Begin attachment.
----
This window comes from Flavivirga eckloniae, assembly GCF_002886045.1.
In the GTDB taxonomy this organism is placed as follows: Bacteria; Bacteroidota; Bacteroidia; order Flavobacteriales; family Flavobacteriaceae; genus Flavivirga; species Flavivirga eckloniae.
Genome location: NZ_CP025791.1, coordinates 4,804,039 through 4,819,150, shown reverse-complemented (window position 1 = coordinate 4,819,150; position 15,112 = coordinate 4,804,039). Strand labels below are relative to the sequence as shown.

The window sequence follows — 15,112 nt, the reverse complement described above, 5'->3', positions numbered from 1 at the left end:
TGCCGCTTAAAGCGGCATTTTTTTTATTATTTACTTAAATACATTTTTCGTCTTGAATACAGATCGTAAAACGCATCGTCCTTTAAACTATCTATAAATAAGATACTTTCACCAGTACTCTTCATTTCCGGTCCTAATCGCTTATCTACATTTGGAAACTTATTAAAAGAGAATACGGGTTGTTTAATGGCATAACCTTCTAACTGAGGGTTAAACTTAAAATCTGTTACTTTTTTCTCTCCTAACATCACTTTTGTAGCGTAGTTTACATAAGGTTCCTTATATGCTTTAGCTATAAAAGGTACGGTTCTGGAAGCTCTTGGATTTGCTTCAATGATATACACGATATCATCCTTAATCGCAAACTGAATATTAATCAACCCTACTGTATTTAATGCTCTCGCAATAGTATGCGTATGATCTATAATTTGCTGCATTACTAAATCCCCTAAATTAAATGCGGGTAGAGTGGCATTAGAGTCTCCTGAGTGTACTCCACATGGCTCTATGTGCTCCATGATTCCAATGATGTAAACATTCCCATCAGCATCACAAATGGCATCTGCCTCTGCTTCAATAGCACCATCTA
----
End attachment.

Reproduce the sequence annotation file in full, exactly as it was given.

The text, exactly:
This window comes from Flavivirga eckloniae, assembly GCF_002886045.1.
In the GTDB taxonomy this organism is placed as follows: Bacteria; Bacteroidota; Bacteroidia; order Flavobacteriales; family Flavobacteriaceae; genus Flavivirga; species Flavivirga eckloniae.
Genome location: NZ_CP025791.1, coordinates 4,804,039 through 4,819,150, shown reverse-complemented (window position 1 = coordinate 4,819,150; position 15,112 = coordinate 4,804,039). Strand labels below are relative to the sequence as shown.

The window sequence follows — 15,112 nt, the reverse complement described above, 5'->3', positions numbered from 1 at the left end:
TGCCGCTTAAAGCGGCATTTTTTTTATTATTTACTTAAATACATTTTTCGTCTTGAATACAGATCGTAAAACGCATCGTCCTTTAAACTATCTATAAATAAGATACTTTCACCAGTACTCTTCATTTCCGGTCCTAATCGCTTATCTACATTTGGAAACTTATTAAAAGAGAATACGGGTTGTTTAATGGCATAACCTTCTAACTGAGGGTTAAACTTAAAATCTGTTACTTTTTTCTCTCCTAACATCACTTTTGTAGCGTAGTTTACATAAGGTTCCTTATATGCTTTAGCTATAAAAGGTACGGTTCTGGAAGCTCTTGGATTTGCTTCAATGATATACACGATATCATCCTTAATCGCAAACTGAATATTAATCAACCCTACTGTATTTAATGCTCTCGCAATAGTATGCGTATGATCTATAATTTGCTGCATTACTAAATCCCCTAAATTAAATGCGGGTAGAGTGGCATTAGAGTCTCCTGAGTGTACTCCACATGGCTCTATGTGCTCCATGATTCCAATGATGTAAACATTCCCATCAGCATCACAAATGGCATCTGCCTCTGCTTCAATAGCACCATCTA